Issue #107  7/10/2006
Fireworks in French Auctions On Two Major Photography Albums

While the French photography auctions mostly stuttered along with relatively high buy-ins and a lack of real blockbusters this past Spring, in typical French fashion non-photography auctions with single lots of photography did amazingly well with little to no publicity here.

At the June 20th Claude Aguttes auction out in the French countryside in Neuilly-sur-Seine, the primary focus was upscale furniture and paintings--with one single lot of photography thrown in for good measure. But oh what a lot! A broken set of Louis De Clercq albums, minus only the Syrian forts album, was to become the top lot of the auction. The group had some variation, but was in generally good condition, according to my sources. It was estimated before the sale from 80,000-100,000 euros. The four lots were sold individually first, with the "faculte de reunion" that allowed the auctioneer to reopen the bidding for the five albums (the Jerusalem album was bound, as usual, together with the Stations of the Cross album) together at the aggregate of the individual bids. That is when the real action took over.

New York collector Michael Mattis had been tipped to the sale and had flown out to bid from the floor. The sale and the lot had been well advertised in the Gazette (the primary French publication covering such auctions) and so also drew the attention of others.

Mattis found himself bidding against French dealer Bruno Tartarin until 120,000 euros. Then a pair of phone bidders took on Mattis, driving the price up and up. Dealer Robert Hershkowitz, who previewed the day before, took one of those phones and was also one of the close underbidders at 260,000 euros. Finally, Mattis retired from the field after he bid to 262,000 euros and the second phone bidder went to nearly triple the mid-estimate at 265,000 euros, which with the premium of 20.33% meant that the actual total price in dollars for the lot was about $410,000. Nothing in France in the regular photo auctions came close to this action. In fact, no lot in a regular photography sale this past spring in New York or London beat this price.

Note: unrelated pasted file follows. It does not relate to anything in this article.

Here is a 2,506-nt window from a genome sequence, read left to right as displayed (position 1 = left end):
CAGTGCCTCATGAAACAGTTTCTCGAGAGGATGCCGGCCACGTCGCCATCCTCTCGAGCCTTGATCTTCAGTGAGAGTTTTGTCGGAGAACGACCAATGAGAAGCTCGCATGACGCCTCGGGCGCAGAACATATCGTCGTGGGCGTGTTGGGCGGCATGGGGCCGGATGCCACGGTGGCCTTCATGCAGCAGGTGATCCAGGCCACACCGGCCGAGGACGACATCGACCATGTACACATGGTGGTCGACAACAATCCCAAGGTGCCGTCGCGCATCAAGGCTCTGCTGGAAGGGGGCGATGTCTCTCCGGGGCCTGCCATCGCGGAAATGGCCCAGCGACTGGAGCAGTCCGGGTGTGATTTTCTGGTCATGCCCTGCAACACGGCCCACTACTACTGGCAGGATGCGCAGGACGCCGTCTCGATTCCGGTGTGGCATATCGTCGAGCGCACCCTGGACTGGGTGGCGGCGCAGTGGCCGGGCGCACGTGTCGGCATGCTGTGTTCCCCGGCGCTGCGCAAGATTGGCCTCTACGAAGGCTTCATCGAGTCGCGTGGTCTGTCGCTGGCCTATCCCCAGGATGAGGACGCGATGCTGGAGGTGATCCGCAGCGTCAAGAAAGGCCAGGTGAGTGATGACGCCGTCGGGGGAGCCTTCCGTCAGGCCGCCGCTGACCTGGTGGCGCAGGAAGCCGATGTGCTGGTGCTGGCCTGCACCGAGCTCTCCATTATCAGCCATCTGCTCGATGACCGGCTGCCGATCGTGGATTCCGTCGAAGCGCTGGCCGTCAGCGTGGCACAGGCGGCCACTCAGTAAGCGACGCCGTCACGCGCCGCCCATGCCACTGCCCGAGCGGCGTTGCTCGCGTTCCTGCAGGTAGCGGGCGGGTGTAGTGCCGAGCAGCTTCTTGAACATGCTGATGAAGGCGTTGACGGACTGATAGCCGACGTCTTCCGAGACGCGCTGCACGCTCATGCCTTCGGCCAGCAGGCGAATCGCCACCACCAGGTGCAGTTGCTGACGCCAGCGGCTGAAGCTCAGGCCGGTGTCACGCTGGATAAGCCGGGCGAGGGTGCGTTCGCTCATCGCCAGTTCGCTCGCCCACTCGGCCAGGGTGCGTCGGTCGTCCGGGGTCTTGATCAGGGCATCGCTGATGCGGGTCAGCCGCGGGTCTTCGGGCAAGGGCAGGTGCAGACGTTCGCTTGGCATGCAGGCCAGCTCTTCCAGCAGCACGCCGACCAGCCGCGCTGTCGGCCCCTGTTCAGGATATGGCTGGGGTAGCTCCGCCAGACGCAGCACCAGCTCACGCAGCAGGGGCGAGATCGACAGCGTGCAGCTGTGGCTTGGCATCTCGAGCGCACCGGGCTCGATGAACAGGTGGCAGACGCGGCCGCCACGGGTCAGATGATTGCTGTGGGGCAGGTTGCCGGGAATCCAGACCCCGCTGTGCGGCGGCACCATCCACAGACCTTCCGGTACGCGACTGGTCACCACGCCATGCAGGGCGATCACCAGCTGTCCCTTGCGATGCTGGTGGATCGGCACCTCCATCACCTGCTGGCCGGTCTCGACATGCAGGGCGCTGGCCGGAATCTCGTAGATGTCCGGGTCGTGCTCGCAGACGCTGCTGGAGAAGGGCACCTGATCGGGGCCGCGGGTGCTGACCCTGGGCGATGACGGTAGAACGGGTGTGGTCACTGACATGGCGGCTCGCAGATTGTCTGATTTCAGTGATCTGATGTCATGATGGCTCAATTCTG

But, if this were the top photography lot to hit the French market in a while, there was another lot which was to become an object of frustration for more than a few, including one photography auction expert.

Piasa, which had a rough time for much of its regular photography sale (more on this in future newsletters) due to high reserves, had an important photography album come up in its June 30th book sale. I am certain that Piasa's photography expert Yves Di Maria, who did a great job of trying to put together his first photography auction for Piasa (nice material, but now he has to convince most clients to lower their reserves), would have liked to have had this piece in his sale.

The Piasa book expert, who clearly does not know photography, put a ridiculously low estimate of only 400-500 euros on the lot and dated the album as 1890s, which turned out to be an exceedingly rare 1850s album of 87 photographs of Tahiti, Papeete and other Oceanic images by Paul Emile Miot. Although reportedly in so-so condition, the low estimate sparked considerable interest. When it was all over, a phone bidder took the lot for 87,000 euros, plus premium--about $135,000.

Mattis commented about a current trend brought to mind by both these sales, "Important 19th-century photo albums from the 1850s used to show up on the market with some regularity 20 years ago, when Judy and I first started collecting. Today they have all but disappeared. It's sad to think that so many such albums have been bought and split up in the intervening years; would that Humpty Dumpty could be put back together again!"